Sunday Afternoon with Criterion: Things to Come Edition


I: Intro
II: Remaking the Collection
III: Things to Come
IV: What’s New?
V: Links


Welcome to Sunday Afternoon with Criterion, a series of weekly posts on covering everything Criterion—the company’s newest releases, just-announced projects, reviews, lists, links, and more.

Perhaps it’s the summer, or maybe something else entirely, but remakes are on the mind this week, and I’m counting down my five favorite remakes of Criterion Collection movies. My featured review of the week is Things to Come, which is being released this week on Blu-Ray and DVD, but is available now in Hulu Plus. Finally, I’ve got some of your reviews, as well as a couple thoughts on recent and upcoming Criterion releases like Wild Strawberries and Safety Last.

Remaking the Collection

This idea came from the announcement that the French film A Prophet would be remade for Sony (with Fast and Furious producer Neal Mortiz in charge). While A Prophet isn’t in the Collection, the sound of millions of cinephile voices that suddenly cried out in terror was reminiscent, I think, of what might happen if a super popular Criterion title was getting remade by the Fast and Furious guy.

Nevertheless, remakes are nothing new to the Criterion Collection, and there’s no sign of this trend letting up with Godzilla and Robocop remakes coming soon to a theater near you. Alas, not all remakes are bad; in fact, most of the Criterion remakes I’ve seen are half-decent or better (we’ll pretend the 2002 version of The Four Feathers never happened). Here are my top five remakes of Criterion films:

5.) Hamlet (2000) — The Bard’s most famous play has been made and remade so many times. The Oscar-winning Laurence Olivier version is Criterion #82. This remake, from director Michael Almereyda, is unquestionably one of the lesser known Hamlet films, but in bringing the story to modern day New York City, Almereyda crafts something that’s essential, something that proves the text’s universality (if it wasn’t already apparent). Ethan Hawke is a solid Hamlet, but the star of the film is its helmer, whose eye for angles, meaningful mis-en-scene, and a deliciously cool palette make this film an underseen gem.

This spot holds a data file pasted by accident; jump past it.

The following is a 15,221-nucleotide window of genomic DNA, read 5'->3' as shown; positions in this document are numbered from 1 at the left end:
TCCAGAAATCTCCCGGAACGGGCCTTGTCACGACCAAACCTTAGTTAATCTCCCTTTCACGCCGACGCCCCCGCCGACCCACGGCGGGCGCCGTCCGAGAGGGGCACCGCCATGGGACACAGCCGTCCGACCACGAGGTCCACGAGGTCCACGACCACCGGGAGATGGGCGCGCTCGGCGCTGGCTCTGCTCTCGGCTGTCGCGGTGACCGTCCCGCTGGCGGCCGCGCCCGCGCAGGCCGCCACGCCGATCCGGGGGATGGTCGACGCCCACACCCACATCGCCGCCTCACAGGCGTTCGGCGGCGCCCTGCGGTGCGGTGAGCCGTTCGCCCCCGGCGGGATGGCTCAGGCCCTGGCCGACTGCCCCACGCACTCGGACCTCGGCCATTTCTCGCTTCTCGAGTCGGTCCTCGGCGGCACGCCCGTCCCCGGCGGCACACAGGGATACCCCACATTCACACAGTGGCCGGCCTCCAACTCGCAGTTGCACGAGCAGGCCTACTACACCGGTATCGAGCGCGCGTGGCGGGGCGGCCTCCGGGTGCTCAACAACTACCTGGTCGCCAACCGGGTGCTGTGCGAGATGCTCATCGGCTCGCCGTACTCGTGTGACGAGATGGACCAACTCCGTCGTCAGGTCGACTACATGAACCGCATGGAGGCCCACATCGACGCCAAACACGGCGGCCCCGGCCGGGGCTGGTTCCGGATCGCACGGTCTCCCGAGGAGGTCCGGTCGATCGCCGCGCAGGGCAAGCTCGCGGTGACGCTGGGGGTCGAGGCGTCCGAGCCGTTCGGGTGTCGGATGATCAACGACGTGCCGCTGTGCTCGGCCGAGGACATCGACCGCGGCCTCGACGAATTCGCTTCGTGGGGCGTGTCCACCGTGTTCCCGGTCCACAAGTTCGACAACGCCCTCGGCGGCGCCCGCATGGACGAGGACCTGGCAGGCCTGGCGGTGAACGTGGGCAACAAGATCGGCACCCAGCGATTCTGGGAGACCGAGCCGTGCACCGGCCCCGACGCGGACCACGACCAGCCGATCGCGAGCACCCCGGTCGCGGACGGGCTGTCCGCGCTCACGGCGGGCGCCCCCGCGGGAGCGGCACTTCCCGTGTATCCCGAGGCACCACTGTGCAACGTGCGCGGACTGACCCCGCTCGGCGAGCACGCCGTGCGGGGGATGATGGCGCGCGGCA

4.) Sorcerer — Director William Friedken maintains this isn’t a remake of The Wages of Fear as much as it is another interpretation of the novel that inspired Clouzot’s film, which is in my top five of all time. Needless to say, Friedken’s Sorcerer doesn’t live up to Clouzot’s, but it’s an extremely tense and satisfying thriller.

3.) A Fistful of Dollars — It was, for all intents and purposes, the film that introduced us to Clint Eastwood. It’s also a worthy remake of one of Akira Kurosawa’s best, funniest films—Yojimbo.

2.) The Talented Mr. Ripley — I haven’t seen Rene Clement’s Purple Noon, upon which Anthony Minghella’s 1999 remake is based, but the newer version of Tom Ripley’s story is an immaculte, brilliantly acted production.

1.) The Man Who Knew Too Much — Hitchcock remade his own 1934 film (recently inducted into the Criterion Collection) in 1956, and the latter is unequivocally the essential edition. There’s nothing wrong with what Hitchcock did in 1934 (and Peter Lorre is terrific as the villain), but even the Master of Suspense recognized there was room for improvement. Enter Jimmy Stewart, Doris Day, a Moroccan setting, and a lot more spectacle. This movie is a ton of fun.